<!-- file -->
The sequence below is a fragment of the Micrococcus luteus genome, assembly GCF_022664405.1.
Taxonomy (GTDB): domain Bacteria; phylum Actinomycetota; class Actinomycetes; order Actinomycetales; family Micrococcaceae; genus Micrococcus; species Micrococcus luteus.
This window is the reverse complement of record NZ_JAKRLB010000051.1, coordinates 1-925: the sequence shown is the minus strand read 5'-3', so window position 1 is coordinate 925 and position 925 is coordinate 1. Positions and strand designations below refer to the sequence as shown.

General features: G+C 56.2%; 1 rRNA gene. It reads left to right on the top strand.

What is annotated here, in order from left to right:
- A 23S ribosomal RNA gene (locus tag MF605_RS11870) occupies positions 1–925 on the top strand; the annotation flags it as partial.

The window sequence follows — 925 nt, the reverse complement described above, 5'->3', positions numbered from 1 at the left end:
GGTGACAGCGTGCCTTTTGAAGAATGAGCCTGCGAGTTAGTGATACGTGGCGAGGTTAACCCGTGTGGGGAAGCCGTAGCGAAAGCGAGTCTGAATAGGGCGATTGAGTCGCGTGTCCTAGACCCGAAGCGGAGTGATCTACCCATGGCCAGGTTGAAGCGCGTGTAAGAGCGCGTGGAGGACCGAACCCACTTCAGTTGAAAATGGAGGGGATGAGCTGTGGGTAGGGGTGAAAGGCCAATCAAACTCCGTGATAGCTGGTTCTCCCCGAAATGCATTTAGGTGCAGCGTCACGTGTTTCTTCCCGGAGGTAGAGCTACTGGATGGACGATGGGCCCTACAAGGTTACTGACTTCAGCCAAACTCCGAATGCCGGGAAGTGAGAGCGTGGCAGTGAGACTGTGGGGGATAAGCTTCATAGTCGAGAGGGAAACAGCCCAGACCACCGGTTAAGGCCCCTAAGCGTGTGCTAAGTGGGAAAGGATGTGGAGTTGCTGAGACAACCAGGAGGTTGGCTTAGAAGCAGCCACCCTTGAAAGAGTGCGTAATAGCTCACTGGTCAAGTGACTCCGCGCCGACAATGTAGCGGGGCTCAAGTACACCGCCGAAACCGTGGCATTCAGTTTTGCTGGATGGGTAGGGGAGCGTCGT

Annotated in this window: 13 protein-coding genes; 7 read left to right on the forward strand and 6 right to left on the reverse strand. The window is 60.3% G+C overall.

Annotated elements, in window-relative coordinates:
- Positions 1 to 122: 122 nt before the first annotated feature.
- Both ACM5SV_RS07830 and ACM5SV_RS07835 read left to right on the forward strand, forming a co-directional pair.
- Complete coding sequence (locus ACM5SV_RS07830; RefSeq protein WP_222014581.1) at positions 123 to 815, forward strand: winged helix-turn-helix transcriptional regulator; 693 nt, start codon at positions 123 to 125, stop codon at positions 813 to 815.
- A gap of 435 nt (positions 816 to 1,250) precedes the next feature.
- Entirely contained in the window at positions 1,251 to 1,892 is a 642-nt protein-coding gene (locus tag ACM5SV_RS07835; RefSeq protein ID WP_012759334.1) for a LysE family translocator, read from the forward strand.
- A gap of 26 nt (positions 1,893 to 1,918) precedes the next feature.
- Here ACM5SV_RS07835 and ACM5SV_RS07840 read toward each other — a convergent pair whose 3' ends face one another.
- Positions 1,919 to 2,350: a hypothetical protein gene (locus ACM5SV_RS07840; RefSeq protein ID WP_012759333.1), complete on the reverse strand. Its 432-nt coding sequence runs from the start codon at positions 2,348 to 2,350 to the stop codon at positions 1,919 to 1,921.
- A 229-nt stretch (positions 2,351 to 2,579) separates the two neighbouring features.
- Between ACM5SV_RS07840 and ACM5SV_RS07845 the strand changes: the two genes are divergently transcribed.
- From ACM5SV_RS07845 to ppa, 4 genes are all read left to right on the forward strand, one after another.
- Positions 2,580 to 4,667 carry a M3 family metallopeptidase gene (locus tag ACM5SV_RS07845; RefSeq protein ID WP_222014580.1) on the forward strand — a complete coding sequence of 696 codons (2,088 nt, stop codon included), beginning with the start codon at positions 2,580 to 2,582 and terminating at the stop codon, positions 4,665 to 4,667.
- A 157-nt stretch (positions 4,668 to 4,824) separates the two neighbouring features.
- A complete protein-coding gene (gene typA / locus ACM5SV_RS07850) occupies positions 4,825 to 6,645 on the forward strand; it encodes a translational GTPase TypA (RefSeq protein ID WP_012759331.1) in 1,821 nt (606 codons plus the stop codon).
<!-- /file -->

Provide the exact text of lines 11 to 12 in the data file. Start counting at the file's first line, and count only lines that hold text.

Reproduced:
- Positions 1 to 122: 122 nt before the first annotated feature.
- Both ACM5SV_RS07830 and ACM5SV_RS07835 read left to right on the forward strand, forming a co-directional pair.